EAJA loophole attacked
By CAROL RYAN DUMAS
Livestock producers are calling on Congress to close a loophole in the Equal Access to Justice Act they say bankrolls radical environmental groups that sue them.
The 1980 Act allows plaintiffs to recover attorney fees and other costs from the federal government when they prevail in a case against the government
"It was intended to allow for individuals and small entities to stand up to the endless pockets of federal government," said Dustin Van Liew, executive director of the Public Lands Council.
Only individuals or businesses with a net worth of $7 million or less are eligible to participate. But any nonprofit group, regardless of its net worth, is also eligible for reimbursement.
That's led to a flurry of lawsuits by environmental groups, some with sizable net worth, seeking exorbitant attorney fees, paid for with tax dollars, he said.
"We see the real problem as wealthy special interest groups exploiting a loophole to further their agenda of removing livestock grazing from public lands," he said.
The Public Lands Council, National Cattlemen's Beef Association, American Sheep Industry Association, the Association of National Grasslands and 35 affiliate groups are calling on Congress to support HR1966 to remedy the issue.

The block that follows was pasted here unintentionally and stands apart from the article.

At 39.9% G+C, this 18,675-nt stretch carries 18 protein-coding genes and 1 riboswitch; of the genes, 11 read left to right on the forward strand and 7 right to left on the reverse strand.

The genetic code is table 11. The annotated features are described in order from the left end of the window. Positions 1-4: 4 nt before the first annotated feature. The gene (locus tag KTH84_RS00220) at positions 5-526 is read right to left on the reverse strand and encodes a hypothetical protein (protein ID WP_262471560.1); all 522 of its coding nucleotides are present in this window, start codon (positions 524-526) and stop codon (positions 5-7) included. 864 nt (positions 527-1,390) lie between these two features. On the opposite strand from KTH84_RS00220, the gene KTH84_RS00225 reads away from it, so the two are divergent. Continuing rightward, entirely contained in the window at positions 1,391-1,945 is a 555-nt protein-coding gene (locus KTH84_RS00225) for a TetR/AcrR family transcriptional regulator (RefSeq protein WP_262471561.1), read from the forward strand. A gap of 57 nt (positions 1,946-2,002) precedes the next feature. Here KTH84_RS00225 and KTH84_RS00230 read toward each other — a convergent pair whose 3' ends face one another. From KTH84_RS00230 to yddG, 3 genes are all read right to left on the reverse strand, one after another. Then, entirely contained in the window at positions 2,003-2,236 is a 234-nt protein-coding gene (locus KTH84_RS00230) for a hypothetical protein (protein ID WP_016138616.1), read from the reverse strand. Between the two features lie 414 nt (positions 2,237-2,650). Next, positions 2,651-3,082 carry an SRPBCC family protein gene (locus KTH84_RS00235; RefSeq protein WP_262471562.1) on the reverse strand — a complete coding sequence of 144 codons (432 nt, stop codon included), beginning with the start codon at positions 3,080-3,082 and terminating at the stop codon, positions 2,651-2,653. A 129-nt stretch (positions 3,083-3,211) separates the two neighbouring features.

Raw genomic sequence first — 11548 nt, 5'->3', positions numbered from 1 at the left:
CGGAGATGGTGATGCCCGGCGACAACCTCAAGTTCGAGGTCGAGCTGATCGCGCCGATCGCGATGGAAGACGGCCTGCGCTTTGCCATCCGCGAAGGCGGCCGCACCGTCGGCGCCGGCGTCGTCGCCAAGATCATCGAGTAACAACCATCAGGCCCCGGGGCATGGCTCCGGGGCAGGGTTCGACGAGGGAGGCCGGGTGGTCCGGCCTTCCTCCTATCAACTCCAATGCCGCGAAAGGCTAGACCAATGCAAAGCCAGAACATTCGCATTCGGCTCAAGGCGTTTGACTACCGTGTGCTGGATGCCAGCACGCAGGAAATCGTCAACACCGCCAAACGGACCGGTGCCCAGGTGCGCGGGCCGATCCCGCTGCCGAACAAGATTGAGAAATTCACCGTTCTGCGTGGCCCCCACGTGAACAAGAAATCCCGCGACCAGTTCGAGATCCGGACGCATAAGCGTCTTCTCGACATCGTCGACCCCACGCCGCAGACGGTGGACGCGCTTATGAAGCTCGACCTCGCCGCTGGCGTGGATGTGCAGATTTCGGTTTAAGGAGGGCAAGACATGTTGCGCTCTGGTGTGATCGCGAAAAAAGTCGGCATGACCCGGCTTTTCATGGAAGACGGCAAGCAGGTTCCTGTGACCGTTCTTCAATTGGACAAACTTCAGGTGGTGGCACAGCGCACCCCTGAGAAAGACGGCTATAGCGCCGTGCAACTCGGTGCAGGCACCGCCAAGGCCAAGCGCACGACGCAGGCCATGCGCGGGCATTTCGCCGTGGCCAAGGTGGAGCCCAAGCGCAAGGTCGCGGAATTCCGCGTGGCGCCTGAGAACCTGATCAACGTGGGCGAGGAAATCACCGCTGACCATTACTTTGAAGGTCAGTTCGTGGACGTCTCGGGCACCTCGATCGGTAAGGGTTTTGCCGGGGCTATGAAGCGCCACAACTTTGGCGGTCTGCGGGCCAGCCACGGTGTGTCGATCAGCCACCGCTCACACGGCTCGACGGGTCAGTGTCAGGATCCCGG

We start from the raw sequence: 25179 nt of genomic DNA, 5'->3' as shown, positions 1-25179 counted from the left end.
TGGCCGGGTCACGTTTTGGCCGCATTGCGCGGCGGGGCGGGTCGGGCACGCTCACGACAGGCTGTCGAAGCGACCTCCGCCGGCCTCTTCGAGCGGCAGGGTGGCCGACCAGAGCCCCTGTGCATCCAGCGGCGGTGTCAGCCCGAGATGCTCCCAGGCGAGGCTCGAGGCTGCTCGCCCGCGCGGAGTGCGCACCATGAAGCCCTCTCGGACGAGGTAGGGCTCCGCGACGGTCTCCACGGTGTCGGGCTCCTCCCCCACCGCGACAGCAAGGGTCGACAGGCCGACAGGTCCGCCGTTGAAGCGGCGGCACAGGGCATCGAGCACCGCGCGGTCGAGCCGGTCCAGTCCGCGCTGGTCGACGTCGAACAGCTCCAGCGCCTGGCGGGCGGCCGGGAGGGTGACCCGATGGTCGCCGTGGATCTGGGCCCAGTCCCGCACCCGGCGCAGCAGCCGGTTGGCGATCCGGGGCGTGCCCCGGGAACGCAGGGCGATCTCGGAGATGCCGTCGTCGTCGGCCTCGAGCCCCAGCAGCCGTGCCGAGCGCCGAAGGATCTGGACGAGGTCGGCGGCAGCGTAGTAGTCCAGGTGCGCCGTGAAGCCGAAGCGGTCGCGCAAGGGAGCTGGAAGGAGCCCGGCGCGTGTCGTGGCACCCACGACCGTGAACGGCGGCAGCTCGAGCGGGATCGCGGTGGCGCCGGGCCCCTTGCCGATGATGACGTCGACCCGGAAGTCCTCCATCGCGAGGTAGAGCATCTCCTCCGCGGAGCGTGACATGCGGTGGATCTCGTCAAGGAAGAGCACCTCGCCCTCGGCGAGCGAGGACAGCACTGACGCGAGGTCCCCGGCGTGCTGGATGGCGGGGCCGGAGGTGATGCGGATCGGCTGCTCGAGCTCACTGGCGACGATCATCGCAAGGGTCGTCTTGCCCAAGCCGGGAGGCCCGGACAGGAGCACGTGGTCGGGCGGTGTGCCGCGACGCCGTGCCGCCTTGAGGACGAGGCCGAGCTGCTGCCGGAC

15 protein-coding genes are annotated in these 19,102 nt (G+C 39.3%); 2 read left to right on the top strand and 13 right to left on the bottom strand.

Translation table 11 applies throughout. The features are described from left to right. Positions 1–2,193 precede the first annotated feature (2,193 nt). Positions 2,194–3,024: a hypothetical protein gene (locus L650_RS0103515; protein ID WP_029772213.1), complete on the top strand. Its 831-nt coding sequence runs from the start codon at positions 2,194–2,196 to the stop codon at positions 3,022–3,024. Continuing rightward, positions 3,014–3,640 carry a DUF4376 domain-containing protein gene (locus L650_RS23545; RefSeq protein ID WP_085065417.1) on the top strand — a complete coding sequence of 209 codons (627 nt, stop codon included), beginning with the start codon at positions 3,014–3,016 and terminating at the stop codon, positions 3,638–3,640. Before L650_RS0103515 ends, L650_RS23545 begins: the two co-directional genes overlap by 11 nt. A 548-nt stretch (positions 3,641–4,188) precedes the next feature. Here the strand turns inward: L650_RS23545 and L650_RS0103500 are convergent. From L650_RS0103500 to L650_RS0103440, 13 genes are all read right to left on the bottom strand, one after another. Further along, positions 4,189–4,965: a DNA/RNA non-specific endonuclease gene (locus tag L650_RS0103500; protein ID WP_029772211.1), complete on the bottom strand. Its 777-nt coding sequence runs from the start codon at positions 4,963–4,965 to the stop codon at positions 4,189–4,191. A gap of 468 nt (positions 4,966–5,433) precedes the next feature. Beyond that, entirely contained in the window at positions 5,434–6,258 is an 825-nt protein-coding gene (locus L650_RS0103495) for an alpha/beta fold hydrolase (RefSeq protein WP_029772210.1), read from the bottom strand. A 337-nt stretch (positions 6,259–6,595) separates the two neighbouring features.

The legislation, the Government Savings Litigation Act, introduced by Rep. Cynthia Lummis, R-Wyo., in May, was the subject of a hearing by a House Judiciary Subcommittee on Oct. 11.
The legislation would:
* Prohibit non-profit organizations with a net worth exceeding $7 million from filing for EAJA funds.
* Require EAJA filers show a "direct and monetary interest."
* Cap attorney fees.
* Limit the number of annual reimbursements and amount a filer can receive.
* Require oversight and reporting of payments (which ended in 1995) as well as a Government Accountability Office audit of payments over the past 12 years.
"Many of the people abusing EAJA don't have a direct and monetary interest," Van Liew said.
They are wealthy special interests groups that are not impacted by what they're suing over, primarily minor process decisions or missed deadlines, and shouldn't have access to EAJA funding, he said.
Wyoming attorney Karen Budd-Falen estimates that over the past decade, 12 environmental groups alone have filed more than 3,300 lawsuits, recovering more than $37 million in EAJA funds.
"Environmental extremist groups have made a hobby of suing the government on minor process-related decisions," he said.
And the government often settles cases and pays the plaintiffs through EAJA instead of devoting time, staff and resources to a trial, Van Liew said.
In written testimony presented at the hearing, Jennifer Ellis, a Blackfoot, Idaho, rancher, chair of Western Legacy Alliance and past president of the Idaho Cattle Association, said "the collection of EAJA fees appears to be the primary purpose" of the environmental groups suing federal agencies.
The special interest groups, which refuse to participate in collaborative conservation agreements, are using "unending obstructionist litigation" to force their agendas, and under the auspices of EAJA, are "funding their next round of litigation."